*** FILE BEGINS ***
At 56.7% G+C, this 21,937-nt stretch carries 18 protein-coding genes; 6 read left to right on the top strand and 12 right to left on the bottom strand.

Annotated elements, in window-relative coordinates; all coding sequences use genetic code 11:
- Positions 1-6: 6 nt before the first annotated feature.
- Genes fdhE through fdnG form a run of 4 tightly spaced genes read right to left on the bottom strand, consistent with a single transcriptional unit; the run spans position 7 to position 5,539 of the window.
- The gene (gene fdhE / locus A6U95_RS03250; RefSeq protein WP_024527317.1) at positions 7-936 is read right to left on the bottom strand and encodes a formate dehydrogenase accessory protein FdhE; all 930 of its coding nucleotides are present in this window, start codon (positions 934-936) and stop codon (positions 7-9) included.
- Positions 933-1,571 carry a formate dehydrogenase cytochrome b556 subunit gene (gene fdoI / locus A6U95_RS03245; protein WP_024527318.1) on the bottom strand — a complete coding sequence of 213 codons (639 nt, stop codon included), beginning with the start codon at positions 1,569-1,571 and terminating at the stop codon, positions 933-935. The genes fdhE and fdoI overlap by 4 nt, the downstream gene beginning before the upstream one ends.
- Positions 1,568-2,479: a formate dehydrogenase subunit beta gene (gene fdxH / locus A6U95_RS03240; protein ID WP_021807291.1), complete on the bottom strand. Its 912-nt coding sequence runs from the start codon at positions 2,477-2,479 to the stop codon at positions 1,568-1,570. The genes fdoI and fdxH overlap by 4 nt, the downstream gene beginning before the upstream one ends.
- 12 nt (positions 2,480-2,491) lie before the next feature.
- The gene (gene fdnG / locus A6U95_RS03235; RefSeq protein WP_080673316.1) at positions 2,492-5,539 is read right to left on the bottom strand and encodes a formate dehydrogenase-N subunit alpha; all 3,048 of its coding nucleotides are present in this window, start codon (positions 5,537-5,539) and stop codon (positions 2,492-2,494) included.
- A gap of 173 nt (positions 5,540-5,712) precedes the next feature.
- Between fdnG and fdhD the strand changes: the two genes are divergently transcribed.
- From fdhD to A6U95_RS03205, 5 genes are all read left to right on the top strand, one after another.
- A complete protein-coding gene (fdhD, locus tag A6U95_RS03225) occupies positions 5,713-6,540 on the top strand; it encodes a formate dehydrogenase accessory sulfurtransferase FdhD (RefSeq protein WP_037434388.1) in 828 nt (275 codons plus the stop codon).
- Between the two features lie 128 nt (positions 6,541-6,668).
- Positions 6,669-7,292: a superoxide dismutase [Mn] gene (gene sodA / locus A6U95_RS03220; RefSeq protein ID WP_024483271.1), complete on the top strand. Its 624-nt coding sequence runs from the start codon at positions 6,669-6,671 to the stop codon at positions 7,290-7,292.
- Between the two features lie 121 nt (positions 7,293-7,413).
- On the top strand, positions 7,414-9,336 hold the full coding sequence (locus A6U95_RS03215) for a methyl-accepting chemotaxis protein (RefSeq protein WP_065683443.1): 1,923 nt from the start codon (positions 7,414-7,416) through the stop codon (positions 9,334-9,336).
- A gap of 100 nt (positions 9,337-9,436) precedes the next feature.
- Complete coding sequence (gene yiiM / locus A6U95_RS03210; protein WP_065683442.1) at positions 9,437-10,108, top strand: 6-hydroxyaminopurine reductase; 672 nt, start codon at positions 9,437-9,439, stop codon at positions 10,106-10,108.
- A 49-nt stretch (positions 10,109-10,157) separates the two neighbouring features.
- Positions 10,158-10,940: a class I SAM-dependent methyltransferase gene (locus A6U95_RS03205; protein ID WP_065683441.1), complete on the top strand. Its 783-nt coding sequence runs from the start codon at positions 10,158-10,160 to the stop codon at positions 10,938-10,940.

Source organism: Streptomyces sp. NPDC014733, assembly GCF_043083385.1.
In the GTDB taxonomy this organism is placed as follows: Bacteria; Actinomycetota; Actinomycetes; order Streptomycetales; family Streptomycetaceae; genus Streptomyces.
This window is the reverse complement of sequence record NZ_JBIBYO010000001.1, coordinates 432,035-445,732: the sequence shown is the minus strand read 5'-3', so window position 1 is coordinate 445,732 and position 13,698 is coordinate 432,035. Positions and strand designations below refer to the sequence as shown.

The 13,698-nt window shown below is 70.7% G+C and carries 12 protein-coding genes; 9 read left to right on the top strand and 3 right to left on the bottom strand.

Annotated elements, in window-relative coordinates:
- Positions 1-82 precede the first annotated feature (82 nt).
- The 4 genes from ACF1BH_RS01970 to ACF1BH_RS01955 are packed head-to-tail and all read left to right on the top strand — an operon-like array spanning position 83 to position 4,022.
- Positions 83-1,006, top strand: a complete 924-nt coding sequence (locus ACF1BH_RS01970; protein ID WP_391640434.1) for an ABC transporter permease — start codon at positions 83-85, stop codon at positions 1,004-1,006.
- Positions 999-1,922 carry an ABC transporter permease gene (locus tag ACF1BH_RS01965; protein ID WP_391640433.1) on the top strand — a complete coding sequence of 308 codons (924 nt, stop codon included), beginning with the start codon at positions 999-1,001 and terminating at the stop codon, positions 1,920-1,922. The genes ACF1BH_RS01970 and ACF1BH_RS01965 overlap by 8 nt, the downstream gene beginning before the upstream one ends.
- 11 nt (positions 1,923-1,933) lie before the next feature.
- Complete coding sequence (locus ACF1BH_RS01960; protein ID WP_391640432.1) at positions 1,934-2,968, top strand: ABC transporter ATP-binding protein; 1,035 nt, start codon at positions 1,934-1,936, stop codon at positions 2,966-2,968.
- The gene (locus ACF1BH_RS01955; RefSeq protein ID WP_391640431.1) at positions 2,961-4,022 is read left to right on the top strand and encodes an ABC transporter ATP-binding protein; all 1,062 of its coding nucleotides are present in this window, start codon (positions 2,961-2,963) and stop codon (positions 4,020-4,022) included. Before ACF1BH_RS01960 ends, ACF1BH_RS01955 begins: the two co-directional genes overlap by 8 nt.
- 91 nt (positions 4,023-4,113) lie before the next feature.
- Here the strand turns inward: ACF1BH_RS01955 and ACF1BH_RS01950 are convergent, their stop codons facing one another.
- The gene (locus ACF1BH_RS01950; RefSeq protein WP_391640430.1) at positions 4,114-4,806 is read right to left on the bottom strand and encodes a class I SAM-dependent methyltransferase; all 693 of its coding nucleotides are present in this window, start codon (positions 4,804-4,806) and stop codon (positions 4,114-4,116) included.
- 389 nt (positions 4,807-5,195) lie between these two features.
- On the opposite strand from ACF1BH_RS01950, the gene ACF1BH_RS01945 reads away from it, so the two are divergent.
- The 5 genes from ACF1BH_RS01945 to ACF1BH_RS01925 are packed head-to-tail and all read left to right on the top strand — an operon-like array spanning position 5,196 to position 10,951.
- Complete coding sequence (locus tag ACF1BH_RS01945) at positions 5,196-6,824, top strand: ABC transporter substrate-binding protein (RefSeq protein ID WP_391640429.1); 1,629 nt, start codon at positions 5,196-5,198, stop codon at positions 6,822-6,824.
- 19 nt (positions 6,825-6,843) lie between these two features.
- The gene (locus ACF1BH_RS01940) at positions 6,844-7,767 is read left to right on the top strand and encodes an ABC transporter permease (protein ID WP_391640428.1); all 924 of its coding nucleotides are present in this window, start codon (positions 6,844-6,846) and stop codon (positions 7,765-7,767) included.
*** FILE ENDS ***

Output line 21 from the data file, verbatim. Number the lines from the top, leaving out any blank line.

- Positions 10,158-10,940: a class I SAM-dependent methyltransferase gene (locus A6U95_RS03205; protein ID WP_065683441.1), complete on the top strand. Its 783-nt coding sequence runs from the start codon at positions 10,158-10,160 to the stop codon at positions 10,938-10,940.